Many Lives Are Saved, But Risks Remain High; Government,
Industry Stakeholders Work Together For Safety.
Medical Evacuation is a risky sub-set of general aviation, as
too many accident reports, including two this past week, painfully
and tragically remind us.
While one of those mishaps was a fixed-wing
plane, the danger is especially acute for medical evacuation
helicopter crews, who often land and take off from ill-prepared,
uneven, obstructed remote locations, frequently at night and in the
foulest weather, while under the psychological pressure that comes
with knowing a human life is hanging in the balance. Many operators
seem to have taken the 1800's Coast Guard catch phrase to heart:
"You have to go out, no one said anything about coming back." The
surprise may be not that so many such missions end in disaster, but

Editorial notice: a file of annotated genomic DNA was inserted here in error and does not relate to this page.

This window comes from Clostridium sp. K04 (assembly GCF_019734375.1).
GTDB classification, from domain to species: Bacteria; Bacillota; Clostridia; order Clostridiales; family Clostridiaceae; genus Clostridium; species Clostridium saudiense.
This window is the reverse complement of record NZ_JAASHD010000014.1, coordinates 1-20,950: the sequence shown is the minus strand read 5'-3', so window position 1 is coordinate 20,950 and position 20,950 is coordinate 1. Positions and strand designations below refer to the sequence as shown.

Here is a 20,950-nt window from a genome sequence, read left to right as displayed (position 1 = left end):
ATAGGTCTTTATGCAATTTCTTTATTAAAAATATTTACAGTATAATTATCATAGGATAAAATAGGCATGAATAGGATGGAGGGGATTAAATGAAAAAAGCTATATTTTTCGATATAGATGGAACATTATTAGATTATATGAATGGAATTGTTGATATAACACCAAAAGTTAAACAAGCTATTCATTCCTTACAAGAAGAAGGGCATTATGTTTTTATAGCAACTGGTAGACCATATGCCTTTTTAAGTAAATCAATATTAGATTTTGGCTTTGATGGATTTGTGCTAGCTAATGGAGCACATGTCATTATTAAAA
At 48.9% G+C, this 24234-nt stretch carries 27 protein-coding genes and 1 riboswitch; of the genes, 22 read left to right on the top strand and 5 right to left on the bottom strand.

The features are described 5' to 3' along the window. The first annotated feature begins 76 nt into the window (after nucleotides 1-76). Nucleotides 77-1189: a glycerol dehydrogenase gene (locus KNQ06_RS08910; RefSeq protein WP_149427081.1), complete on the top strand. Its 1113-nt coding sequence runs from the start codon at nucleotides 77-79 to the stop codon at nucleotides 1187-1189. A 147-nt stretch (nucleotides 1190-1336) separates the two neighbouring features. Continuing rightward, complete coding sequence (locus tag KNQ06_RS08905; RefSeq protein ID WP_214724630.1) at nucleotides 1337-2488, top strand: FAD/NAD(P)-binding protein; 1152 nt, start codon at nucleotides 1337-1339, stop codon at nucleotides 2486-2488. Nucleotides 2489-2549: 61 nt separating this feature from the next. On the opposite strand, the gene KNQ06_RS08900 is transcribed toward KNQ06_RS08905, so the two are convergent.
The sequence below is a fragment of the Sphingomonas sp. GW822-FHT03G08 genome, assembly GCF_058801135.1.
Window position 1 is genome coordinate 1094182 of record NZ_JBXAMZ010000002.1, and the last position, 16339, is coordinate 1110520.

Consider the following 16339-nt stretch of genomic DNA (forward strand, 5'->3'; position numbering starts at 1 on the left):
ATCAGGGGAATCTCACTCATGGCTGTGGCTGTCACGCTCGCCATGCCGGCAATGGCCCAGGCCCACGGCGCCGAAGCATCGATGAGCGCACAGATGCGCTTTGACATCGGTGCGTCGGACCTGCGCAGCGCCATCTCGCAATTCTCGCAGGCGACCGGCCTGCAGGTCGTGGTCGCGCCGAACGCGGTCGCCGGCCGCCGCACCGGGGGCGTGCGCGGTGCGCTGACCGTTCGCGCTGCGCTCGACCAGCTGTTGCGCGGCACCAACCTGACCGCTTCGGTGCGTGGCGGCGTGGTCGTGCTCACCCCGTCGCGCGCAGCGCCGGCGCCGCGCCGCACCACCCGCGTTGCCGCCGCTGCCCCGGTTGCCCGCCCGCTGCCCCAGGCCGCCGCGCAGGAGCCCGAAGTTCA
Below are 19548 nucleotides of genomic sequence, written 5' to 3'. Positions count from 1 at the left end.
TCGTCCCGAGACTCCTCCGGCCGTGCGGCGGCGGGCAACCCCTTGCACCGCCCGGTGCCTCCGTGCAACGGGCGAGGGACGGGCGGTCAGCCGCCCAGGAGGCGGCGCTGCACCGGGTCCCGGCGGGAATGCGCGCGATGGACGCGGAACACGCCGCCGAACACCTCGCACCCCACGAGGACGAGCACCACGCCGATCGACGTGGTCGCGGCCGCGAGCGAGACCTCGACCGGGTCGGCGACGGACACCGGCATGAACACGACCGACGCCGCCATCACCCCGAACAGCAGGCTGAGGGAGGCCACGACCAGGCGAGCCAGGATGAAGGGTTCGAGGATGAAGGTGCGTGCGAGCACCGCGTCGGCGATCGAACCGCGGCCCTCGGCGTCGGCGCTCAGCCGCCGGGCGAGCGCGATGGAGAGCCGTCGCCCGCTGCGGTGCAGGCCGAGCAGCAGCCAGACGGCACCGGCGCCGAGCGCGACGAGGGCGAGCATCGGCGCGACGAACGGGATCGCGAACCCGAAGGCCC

that so many don't.
The industry has
addressed this with numerous safety summits, newsletters,
dissemination of "lessons learned," and recurrent training. The
government's answer has been to pile on more regulations. Neither
approach has been truly satisfactory, as the safety trend lines are
still scarily negative. So industry and government are trying
something new -- working together!
On Friday, January 14, government and industry players,
including associations and actual operators, conducted an initial
public meeting of a task force that aims to tackle the thorny
problems of making an innately risky flying activity safer.
Previous EMS Safety Summits have included pilots, operators and
flight nurses. This one is important because it puts the people who
are taking the risks and the key regulators face-to-face to work on
"Today’s session was very productive," the Helicopter
Association International (HAI) reported, promising more details
soon -- and asking for further industry input, especially from the
smaller operators. "Don’t make the big operators do all the
heavy lifting; send us your ideas!" the association asked its
The industry was represented by HAI, the Association of Air
Medical Service (AAMS), and the National EMS Pilots Association
(NEMSPA), in addition to some of the largest EMS helicopter
operators. Government agencies at the summit were the FAA, which
hosted the meeting, and NTSB.